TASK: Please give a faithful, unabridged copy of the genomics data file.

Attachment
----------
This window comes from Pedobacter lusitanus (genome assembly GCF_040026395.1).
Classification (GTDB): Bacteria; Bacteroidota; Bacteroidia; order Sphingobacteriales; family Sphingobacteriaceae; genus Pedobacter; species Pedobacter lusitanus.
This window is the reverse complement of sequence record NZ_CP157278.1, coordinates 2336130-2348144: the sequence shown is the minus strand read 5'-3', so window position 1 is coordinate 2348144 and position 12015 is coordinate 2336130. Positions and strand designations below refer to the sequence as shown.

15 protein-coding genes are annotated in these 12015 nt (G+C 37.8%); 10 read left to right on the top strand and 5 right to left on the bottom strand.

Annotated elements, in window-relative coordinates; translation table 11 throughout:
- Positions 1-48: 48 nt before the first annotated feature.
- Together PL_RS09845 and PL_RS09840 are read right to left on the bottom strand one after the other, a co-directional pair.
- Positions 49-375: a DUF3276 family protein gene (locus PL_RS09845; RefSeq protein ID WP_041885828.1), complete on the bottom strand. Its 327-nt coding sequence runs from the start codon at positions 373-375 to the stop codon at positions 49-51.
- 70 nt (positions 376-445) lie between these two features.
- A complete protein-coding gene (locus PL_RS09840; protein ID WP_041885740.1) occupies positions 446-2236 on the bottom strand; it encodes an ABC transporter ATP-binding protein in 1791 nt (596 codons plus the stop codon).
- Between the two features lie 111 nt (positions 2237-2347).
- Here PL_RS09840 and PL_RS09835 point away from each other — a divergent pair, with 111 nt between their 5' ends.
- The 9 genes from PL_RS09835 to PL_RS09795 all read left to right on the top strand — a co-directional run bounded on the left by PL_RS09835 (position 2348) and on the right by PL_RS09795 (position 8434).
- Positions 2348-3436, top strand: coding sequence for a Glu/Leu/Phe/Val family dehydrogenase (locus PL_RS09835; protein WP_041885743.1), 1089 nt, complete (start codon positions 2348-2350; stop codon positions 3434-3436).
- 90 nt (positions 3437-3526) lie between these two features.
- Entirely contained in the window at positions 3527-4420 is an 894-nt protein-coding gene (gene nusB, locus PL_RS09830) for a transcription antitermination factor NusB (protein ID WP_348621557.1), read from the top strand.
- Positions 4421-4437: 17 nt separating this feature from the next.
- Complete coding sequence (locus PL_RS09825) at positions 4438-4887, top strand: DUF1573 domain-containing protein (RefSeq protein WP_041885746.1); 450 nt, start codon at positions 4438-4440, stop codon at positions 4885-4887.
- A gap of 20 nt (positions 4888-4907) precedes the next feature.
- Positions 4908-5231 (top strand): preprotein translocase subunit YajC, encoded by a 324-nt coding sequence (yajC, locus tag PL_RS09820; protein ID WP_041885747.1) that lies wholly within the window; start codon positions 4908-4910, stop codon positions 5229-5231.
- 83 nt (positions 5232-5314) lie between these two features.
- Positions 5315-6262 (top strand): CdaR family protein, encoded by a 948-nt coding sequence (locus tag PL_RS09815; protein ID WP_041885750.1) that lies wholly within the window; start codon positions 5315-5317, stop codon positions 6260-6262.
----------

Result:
This window comes from Pedobacter lusitanus (genome assembly GCF_040026395.1).
Classification (GTDB): Bacteria; Bacteroidota; Bacteroidia; order Sphingobacteriales; family Sphingobacteriaceae; genus Pedobacter; species Pedobacter lusitanus.
This window is the reverse complement of sequence record NZ_CP157278.1, coordinates 2336130-2348144: the sequence shown is the minus strand read 5'-3', so window position 1 is coordinate 2348144 and position 12015 is coordinate 2336130. Positions and strand designations below refer to the sequence as shown.

15 protein-coding genes are annotated in these 12015 nt (G+C 37.8%); 10 read left to right on the top strand and 5 right to left on the bottom strand.

Annotated elements, in window-relative coordinates; translation table 11 throughout:
- Positions 1-48: 48 nt before the first annotated feature.
- Together PL_RS09845 and PL_RS09840 are read right to left on the bottom strand one after the other, a co-directional pair.
- Positions 49-375: a DUF3276 family protein gene (locus PL_RS09845; RefSeq protein ID WP_041885828.1), complete on the bottom strand. Its 327-nt coding sequence runs from the start codon at positions 373-375 to the stop codon at positions 49-51.
- 70 nt (positions 376-445) lie between these two features.
- A complete protein-coding gene (locus PL_RS09840; protein ID WP_041885740.1) occupies positions 446-2236 on the bottom strand; it encodes an ABC transporter ATP-binding protein in 1791 nt (596 codons plus the stop codon).
- Between the two features lie 111 nt (positions 2237-2347).
- Here PL_RS09840 and PL_RS09835 point away from each other — a divergent pair, with 111 nt between their 5' ends.
- The 9 genes from PL_RS09835 to PL_RS09795 all read left to right on the top strand — a co-directional run bounded on the left by PL_RS09835 (position 2348) and on the right by PL_RS09795 (position 8434).
- Positions 2348-3436, top strand: coding sequence for a Glu/Leu/Phe/Val family dehydrogenase (locus PL_RS09835; protein WP_041885743.1), 1089 nt, complete (start codon positions 2348-2350; stop codon positions 3434-3436).
- 90 nt (positions 3437-3526) lie between these two features.
- Entirely contained in the window at positions 3527-4420 is an 894-nt protein-coding gene (gene nusB, locus PL_RS09830) for a transcription antitermination factor NusB (protein ID WP_348621557.1), read from the top strand.
- Positions 4421-4437: 17 nt separating this feature from the next.
- Complete coding sequence (locus PL_RS09825) at positions 4438-4887, top strand: DUF1573 domain-containing protein (RefSeq protein WP_041885746.1); 450 nt, start codon at positions 4438-4440, stop codon at positions 4885-4887.
- A gap of 20 nt (positions 4888-4907) precedes the next feature.
- Positions 4908-5231 (top strand): preprotein translocase subunit YajC, encoded by a 324-nt coding sequence (yajC, locus tag PL_RS09820; protein ID WP_041885747.1) that lies wholly within the window; start codon positions 4908-4910, stop codon positions 5229-5231.
- 83 nt (positions 5232-5314) lie between these two features.
- Positions 5315-6262 (top strand): CdaR family protein, encoded by a 948-nt coding sequence (locus tag PL_RS09815; protein ID WP_041885750.1) that lies wholly within the window; start codon positions 5315-5317, stop codon positions 6260-6262.